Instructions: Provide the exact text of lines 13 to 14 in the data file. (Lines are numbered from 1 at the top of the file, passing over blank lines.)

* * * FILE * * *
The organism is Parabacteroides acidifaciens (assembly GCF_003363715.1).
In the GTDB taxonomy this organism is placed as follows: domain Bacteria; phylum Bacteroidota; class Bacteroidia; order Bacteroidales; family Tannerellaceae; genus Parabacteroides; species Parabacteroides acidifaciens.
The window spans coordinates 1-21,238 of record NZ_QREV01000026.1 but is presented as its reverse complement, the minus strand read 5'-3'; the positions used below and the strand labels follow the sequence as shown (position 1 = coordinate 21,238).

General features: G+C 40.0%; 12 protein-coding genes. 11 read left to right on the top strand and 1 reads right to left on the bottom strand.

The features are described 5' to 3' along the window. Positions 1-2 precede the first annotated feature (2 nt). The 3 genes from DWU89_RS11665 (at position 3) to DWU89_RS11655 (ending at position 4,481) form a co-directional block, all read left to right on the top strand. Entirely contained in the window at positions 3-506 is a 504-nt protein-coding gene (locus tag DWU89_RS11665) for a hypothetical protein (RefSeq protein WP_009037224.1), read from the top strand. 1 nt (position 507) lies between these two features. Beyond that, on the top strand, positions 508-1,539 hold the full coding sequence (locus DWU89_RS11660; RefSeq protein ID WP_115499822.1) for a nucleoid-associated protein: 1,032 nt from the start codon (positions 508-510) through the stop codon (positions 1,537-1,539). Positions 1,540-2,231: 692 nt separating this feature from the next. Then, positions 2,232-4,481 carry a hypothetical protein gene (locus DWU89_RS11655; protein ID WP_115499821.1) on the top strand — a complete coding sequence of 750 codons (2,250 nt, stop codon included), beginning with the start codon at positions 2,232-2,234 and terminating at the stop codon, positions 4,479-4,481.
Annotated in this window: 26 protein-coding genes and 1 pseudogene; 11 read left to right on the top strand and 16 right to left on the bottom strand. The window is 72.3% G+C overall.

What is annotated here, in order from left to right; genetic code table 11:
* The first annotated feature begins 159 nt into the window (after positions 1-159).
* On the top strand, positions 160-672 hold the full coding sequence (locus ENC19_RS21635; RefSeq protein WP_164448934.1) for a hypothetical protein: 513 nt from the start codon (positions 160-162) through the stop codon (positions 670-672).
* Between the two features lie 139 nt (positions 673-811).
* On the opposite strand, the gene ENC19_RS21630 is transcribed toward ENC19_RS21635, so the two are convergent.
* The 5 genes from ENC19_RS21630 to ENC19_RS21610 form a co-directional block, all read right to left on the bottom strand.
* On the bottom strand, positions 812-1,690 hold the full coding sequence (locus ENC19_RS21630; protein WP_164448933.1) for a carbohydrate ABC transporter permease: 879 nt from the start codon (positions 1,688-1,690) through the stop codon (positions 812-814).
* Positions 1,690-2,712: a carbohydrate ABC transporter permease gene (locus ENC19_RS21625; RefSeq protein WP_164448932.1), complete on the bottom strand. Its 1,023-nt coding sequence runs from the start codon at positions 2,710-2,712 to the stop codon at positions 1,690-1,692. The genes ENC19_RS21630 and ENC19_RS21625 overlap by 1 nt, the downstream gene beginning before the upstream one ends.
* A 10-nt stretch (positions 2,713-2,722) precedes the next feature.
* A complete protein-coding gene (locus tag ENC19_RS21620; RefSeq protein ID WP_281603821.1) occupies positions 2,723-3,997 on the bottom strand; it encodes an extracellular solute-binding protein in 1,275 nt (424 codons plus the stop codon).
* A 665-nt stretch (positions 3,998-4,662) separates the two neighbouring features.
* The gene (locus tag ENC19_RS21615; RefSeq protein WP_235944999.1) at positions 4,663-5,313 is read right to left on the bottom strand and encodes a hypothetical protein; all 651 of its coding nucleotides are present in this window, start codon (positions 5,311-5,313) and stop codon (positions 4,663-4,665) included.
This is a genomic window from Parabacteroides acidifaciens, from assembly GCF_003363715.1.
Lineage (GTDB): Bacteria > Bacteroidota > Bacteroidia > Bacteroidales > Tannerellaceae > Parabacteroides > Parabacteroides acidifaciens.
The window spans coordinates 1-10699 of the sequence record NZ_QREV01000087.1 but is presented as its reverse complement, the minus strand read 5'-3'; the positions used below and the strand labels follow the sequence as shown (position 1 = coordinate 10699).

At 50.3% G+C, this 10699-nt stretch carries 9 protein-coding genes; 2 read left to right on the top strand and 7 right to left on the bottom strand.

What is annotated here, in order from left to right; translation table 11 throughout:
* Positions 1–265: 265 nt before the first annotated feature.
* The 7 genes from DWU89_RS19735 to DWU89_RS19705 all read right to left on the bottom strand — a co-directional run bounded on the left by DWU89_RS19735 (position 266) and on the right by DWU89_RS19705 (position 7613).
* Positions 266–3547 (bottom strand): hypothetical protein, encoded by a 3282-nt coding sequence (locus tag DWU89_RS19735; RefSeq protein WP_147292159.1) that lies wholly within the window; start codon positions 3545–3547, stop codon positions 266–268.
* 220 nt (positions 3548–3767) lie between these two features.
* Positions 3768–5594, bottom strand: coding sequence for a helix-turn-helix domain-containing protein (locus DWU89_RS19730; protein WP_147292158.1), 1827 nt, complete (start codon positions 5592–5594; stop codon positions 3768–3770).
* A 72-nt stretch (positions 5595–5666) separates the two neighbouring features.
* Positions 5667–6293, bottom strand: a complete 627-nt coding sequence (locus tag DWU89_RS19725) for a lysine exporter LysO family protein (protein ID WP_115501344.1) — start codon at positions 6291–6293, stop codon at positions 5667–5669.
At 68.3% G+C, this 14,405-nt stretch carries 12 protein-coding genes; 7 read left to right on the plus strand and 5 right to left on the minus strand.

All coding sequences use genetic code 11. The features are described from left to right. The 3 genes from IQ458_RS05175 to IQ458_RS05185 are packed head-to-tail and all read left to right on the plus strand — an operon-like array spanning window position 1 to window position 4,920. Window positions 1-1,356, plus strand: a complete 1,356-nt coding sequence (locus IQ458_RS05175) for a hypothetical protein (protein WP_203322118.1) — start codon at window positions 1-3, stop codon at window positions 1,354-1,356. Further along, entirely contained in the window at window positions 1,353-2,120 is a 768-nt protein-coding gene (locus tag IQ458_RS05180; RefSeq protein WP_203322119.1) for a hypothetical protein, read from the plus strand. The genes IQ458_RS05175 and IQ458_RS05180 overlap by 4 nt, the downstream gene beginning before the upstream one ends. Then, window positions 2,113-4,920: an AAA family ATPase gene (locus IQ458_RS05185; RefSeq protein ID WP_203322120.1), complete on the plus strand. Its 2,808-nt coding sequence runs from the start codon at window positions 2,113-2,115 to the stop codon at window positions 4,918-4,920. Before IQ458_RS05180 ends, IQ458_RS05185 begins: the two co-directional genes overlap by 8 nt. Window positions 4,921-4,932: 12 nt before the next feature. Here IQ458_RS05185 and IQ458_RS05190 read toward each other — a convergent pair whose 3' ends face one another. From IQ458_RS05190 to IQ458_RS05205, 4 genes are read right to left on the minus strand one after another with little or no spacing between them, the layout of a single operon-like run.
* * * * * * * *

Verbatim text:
* On the bottom strand, positions 812-1,690 hold the full coding sequence (locus ENC19_RS21630; protein WP_164448933.1) for a carbohydrate ABC transporter permease: 879 nt from the start codon (positions 1,688-1,690) through the stop codon (positions 812-814).
* Positions 1,690-2,712: a carbohydrate ABC transporter permease gene (locus ENC19_RS21625; RefSeq protein WP_164448932.1), complete on the bottom strand. Its 1,023-nt coding sequence runs from the start codon at positions 2,710-2,712 to the stop codon at positions 1,690-1,692. The genes ENC19_RS21630 and ENC19_RS21625 overlap by 1 nt, the downstream gene beginning before the upstream one ends.